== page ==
During the ensuing year, the plague declared itself in London, Newcastle, and other towns in England, but hardly appeared in Scotland till November, when the towns of Preston, Prestonpans, and Musselburgh were slightly infected. 

– Domestic Annals, pp.228-256.

In 1684 a great fire occurred in Gallowgate, and in the absence of any efficient fire-engine the device was resorted to of taking wet hides and spreading them over the sides and thatched roofs of the adjacent houses to prevent the spread of the conflagration. Under the date 26th September, 1684, there is a minute of council ordering reparation to be made “to John Woddrop for the loss of his hydes that was taken out of his holes” for this purpose. 

– Old Glasgow, pp.68-80.

2154. [Gillies (Rev. John).] An Exhortation to the Inhabitants of the South Parish of Glasgow and the Hearers in the College Kirk. 1750.

Printed for John Orr. This was a periodical publication, and the first number is dated September 26th, 1750.

2641. An Exhortation to the Inhabitants of the South Parish of Glasgow [by John Gillies, minister]. No. 1, September 26, 1750, to No. 21, November 9, 1751.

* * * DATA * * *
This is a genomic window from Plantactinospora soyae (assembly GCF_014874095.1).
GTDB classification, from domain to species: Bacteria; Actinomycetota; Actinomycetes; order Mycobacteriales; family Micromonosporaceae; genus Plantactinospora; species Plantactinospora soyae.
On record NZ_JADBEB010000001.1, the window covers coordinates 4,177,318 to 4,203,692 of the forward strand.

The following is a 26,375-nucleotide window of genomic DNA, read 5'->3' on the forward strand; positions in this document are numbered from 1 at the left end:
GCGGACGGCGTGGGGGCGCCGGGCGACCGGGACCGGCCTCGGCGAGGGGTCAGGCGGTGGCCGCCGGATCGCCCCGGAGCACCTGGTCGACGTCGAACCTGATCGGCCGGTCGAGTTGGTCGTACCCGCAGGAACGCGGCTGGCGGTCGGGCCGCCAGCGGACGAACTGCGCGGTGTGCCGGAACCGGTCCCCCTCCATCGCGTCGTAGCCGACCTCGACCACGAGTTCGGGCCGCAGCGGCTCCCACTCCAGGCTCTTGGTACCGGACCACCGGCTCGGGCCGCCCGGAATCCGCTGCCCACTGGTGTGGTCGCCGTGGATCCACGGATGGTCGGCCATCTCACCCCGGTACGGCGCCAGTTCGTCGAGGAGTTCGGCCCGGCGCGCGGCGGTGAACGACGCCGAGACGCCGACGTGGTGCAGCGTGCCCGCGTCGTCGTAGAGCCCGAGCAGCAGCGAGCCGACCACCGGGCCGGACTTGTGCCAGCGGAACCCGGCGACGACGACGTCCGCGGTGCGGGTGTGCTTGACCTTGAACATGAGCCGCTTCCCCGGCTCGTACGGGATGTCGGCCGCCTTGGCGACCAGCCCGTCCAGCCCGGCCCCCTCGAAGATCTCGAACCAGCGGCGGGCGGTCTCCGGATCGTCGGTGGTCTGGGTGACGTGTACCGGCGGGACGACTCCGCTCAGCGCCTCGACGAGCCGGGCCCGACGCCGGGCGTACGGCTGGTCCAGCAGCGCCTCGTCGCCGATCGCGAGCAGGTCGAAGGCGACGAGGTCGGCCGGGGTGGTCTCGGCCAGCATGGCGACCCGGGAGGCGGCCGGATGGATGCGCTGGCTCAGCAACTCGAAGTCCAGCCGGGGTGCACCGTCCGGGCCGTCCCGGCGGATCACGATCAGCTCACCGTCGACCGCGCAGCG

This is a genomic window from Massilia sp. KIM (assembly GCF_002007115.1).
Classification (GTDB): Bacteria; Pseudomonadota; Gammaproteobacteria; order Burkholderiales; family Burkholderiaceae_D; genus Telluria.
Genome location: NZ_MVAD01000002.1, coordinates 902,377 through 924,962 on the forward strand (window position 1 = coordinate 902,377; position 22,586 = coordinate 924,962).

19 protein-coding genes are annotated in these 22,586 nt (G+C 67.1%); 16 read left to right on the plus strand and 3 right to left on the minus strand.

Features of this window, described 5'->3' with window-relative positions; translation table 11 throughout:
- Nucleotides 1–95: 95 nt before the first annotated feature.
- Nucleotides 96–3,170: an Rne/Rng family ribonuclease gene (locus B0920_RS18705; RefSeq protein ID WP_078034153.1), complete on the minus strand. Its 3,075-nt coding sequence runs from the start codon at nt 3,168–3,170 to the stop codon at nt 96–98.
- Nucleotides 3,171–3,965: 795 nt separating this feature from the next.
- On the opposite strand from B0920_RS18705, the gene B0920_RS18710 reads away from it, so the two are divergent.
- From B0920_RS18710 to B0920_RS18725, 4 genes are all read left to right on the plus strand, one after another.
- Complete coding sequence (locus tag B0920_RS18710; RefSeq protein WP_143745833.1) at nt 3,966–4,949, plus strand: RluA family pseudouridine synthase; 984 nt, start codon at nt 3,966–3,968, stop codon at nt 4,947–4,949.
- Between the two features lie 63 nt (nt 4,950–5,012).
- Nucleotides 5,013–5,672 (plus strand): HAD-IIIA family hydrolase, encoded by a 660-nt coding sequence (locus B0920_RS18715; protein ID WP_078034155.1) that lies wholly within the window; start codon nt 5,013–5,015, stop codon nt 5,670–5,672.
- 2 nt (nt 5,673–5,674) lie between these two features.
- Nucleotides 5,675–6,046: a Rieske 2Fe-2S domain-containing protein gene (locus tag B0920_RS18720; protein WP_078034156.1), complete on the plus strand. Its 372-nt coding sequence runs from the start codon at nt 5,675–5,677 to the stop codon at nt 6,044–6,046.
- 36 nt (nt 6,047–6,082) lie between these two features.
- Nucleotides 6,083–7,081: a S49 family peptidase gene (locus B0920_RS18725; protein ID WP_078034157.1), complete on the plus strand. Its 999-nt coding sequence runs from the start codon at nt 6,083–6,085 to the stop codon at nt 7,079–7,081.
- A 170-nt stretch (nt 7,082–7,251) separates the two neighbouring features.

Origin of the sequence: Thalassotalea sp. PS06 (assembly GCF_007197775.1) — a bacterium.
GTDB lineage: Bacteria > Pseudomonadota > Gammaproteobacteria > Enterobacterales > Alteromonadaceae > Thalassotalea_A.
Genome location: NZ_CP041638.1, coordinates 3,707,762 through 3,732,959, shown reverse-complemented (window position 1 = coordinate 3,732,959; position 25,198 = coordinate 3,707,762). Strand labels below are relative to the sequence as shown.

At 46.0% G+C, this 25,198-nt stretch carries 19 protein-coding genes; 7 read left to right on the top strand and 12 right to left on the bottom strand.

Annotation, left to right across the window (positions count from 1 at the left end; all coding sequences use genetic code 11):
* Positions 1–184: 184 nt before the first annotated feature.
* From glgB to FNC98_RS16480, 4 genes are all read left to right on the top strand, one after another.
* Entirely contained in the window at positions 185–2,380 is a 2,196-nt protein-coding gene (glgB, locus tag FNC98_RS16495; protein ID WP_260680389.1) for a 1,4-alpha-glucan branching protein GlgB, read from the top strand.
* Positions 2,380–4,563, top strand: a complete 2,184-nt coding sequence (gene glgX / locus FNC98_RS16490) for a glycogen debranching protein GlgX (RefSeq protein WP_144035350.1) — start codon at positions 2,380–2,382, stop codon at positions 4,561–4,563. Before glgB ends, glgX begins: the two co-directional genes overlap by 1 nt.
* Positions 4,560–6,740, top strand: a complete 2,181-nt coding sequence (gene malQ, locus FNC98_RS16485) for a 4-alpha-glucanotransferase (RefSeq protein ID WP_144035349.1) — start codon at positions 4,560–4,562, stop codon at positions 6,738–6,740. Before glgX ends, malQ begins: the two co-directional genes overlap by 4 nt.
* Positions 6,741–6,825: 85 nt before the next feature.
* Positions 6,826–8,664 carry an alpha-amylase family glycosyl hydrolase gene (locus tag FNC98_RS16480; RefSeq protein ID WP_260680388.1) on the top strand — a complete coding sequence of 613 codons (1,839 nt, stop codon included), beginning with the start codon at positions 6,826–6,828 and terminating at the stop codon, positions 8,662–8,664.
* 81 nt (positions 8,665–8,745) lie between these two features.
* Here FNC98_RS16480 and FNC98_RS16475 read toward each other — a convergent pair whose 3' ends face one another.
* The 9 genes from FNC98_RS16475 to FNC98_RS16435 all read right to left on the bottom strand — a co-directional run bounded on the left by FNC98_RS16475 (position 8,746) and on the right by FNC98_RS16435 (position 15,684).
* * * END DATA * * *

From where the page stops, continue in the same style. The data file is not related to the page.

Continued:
Memorial Catalogue, Gallery 1.


Camden says, “The Britons called [Edinburgh Castle] Castel Mynedh Agneth – the maidens’ or virgins’ castle – because certain young maidens of the royal blood were kept there in old times.” The source of this oft-repeated story has probably been the assertion of Conchubhranus, that an Irish saint, or recluse, named Monena, late in the fifth century founded seven churches in Scotland, on the heights of Dun Edin, Dumbarton, and elsewhere. This may have been the St. Monena of Sliabh-Cuillin, who died in 518. The site of her edifice is supposed to be that now occupied by the present chapel of St. Margaret – the most ancient piece of masonry in the Scottish capital; and it is a curious circumstance, with special reference to the fable of the Pictish princesses, that close by it (as recorded in the Caledonian Mercury of 26th September, 1853), when some excavations were made, a number of human bones, apparently all of females, were found, together with the remains of several coffins. 

Old and New Edinburgh, pp.14-20.